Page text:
Viewpoints co-authored by Tom Mirra and Nitin Jain

Are you one of the estimated 45 million Americans still holding student debt?

It is no surprise that younger employees often do not participate in their employer’s 401(k) plan due to the financial burden of having to pay off their higher education loans. Outstanding student debt of $1.7 trillion is a problem that affects 45 million Americans nationwide.

An estimated one-third of all 401(k) plan participants have outstanding student loans with an average monthly payment of $500.

When you add this amount to the cost of rent, food, utilities and other living expenses, many younger individuals are unable to participate in their company’s 401(k) plan and therefore miss out on their company’s matching contributions.

With the recent passage of the Setting Every Community Up for Retirement Enhancement Act (SECURE) Act 2.0, as part of the Consolidated Appropriations Act of 2023, student loan payments may now be treated as 401(k) elective deferrals for purposes of company matching contributions.

As an example, a common 401(k) employer matching formula is 50 cents on a dollar up to six percent of an employee’s pay. Using this matching formula, an individual earning $50,000 a year with a six percent deferral of salary contributed into a 401(k) plan would result in a $3,000 salary-deferred 401(k) contribution and a $1,500 employer matching contribution.

The new law would allow companies to make 401(k) or 403(b) matching contributions based on employees’ “qualified student loan payments” – even if the workers do not contribute directly to their own 401(k) plans.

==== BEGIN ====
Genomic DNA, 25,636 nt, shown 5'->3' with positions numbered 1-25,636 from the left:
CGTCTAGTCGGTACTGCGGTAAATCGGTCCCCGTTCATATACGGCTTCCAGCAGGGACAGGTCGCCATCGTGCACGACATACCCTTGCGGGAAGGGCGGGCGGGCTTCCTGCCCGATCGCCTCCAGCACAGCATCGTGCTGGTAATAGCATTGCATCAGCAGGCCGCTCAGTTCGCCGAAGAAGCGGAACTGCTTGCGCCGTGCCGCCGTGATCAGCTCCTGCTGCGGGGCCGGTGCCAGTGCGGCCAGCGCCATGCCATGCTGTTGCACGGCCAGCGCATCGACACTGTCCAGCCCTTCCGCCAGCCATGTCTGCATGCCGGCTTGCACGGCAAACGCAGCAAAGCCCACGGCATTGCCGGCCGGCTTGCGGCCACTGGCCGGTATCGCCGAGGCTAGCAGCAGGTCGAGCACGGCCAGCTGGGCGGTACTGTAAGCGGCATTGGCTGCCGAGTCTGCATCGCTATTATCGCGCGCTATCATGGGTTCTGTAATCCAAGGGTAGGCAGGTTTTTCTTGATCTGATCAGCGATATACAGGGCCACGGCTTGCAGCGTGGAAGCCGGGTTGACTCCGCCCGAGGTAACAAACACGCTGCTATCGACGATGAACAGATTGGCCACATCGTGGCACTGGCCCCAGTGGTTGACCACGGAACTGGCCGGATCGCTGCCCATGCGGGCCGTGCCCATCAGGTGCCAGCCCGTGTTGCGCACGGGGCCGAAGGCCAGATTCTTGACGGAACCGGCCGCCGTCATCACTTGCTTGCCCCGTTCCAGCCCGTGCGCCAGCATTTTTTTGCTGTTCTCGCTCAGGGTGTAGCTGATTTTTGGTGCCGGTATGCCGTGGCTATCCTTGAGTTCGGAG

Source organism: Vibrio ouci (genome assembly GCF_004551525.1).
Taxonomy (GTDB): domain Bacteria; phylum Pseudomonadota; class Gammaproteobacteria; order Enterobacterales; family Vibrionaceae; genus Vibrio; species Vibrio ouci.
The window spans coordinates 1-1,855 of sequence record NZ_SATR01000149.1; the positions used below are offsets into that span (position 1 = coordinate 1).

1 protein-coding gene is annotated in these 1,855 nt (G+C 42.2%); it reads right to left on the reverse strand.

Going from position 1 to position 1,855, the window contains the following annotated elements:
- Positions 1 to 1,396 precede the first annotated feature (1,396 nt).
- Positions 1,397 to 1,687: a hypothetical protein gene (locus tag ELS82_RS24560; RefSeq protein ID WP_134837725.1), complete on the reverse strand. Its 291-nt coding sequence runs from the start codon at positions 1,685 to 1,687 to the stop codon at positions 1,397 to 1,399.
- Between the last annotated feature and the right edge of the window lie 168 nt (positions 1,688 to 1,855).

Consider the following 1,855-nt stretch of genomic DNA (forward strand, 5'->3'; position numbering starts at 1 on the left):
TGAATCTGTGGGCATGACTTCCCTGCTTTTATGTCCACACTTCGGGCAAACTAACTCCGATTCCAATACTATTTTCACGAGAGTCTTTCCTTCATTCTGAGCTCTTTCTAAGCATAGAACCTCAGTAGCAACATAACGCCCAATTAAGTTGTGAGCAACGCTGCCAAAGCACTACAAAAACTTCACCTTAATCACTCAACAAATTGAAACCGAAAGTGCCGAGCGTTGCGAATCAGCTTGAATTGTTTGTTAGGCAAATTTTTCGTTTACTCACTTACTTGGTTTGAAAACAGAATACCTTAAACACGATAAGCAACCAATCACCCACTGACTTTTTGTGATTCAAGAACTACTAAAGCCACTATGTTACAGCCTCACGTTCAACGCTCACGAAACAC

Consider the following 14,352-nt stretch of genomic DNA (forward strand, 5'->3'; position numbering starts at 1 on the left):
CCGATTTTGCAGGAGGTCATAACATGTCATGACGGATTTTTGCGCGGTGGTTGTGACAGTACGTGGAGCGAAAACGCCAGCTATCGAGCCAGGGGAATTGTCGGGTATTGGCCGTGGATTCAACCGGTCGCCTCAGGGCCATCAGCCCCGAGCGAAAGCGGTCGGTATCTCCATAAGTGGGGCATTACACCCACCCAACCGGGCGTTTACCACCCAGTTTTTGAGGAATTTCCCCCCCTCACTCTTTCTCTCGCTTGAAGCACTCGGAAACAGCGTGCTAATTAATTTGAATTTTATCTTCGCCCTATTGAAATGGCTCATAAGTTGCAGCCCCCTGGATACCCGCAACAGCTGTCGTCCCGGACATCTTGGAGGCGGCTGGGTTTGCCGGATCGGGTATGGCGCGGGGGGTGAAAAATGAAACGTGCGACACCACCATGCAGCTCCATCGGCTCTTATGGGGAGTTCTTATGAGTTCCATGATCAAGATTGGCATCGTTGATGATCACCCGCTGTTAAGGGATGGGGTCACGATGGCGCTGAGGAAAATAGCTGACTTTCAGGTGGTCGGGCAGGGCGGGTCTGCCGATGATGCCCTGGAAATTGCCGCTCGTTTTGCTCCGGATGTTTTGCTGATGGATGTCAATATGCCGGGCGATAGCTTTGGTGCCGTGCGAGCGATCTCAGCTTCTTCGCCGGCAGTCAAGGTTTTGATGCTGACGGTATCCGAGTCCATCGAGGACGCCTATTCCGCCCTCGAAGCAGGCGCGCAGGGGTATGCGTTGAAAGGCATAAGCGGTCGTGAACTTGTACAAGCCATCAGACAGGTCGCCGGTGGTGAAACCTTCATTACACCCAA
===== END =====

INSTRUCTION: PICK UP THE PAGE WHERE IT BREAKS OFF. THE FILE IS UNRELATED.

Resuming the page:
A qualified student loan payment is broadly defined as any indebtedness incurred by the employee solely to pay qualified higher education expenses.

This provision will be effective for contributions made for plan years beginning January 1, 2024, but it is not expected to be automatic. We anticipate high levels of interest in this area and are awaiting additional guidance from the Treasury Department on the implementation of the SECURE Act.

EPIC will keep you updated as we learn more.

EPIC offers these opinions for general information only. EPIC does not intend this material to be, nor may any person receiving this information construe or rely on this material as, tax or legal advice. The matters addressed in this article and any related discussions or correspondence should be reviewed and discussed with legal counsel prior to acting or relying on these materials.

Our Leaders

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Tom Mirra

Director of Retirement Services – New York, NY

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Nitin Jain

Retirement Services Consultant - New York